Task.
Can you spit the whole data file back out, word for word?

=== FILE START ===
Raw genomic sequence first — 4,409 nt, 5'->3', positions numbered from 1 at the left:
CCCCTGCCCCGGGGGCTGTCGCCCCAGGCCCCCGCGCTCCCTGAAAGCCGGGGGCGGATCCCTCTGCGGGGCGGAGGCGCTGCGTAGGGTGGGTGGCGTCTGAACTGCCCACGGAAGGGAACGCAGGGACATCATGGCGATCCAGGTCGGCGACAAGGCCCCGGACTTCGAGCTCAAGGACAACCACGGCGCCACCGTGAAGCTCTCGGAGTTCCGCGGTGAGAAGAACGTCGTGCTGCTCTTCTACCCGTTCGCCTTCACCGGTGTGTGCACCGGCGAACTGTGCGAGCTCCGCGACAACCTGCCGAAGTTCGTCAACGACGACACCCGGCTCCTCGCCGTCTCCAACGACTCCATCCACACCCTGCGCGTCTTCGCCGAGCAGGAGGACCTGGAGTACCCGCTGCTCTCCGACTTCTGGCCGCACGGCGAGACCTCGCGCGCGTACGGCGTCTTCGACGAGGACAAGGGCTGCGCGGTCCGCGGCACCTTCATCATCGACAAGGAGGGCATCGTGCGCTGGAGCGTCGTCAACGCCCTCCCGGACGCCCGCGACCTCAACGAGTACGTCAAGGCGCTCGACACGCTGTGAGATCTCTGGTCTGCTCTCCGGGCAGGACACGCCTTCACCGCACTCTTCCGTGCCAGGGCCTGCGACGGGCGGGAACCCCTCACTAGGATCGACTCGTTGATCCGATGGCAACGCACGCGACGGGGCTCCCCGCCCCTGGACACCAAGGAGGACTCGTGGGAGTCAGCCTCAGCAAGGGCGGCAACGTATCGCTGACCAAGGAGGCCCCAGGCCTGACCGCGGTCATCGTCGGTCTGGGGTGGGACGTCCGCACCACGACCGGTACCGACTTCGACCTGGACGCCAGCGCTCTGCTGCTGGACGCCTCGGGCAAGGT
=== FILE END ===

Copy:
Raw genomic sequence first — 4,409 nt, 5'->3', positions numbered from 1 at the left:
CCCCTGCCCCGGGGGCTGTCGCCCCAGGCCCCCGCGCTCCCTGAAAGCCGGGGGCGGATCCCTCTGCGGGGCGGAGGCGCTGCGTAGGGTGGGTGGCGTCTGAACTGCCCACGGAAGGGAACGCAGGGACATCATGGCGATCCAGGTCGGCGACAAGGCCCCGGACTTCGAGCTCAAGGACAACCACGGCGCCACCGTGAAGCTCTCGGAGTTCCGCGGTGAGAAGAACGTCGTGCTGCTCTTCTACCCGTTCGCCTTCACCGGTGTGTGCACCGGCGAACTGTGCGAGCTCCGCGACAACCTGCCGAAGTTCGTCAACGACGACACCCGGCTCCTCGCCGTCTCCAACGACTCCATCCACACCCTGCGCGTCTTCGCCGAGCAGGAGGACCTGGAGTACCCGCTGCTCTCCGACTTCTGGCCGCACGGCGAGACCTCGCGCGCGTACGGCGTCTTCGACGAGGACAAGGGCTGCGCGGTCCGCGGCACCTTCATCATCGACAAGGAGGGCATCGTGCGCTGGAGCGTCGTCAACGCCCTCCCGGACGCCCGCGACCTCAACGAGTACGTCAAGGCGCTCGACACGCTGTGAGATCTCTGGTCTGCTCTCCGGGCAGGACACGCCTTCACCGCACTCTTCCGTGCCAGGGCCTGCGACGGGCGGGAACCCCTCACTAGGATCGACTCGTTGATCCGATGGCAACGCACGCGACGGGGCTCCCCGCCCCTGGACACCAAGGAGGACTCGTGGGAGTCAGCCTCAGCAAGGGCGGCAACGTATCGCTGACCAAGGAGGCCCCAGGCCTGACCGCGGTCATCGTCGGTCTGGGGTGGGACGTCCGCACCACGACCGGTACCGACTTCGACCTGGACGCCAGCGCTCTGCTGCTGGACGCCTCGGGCAAGGT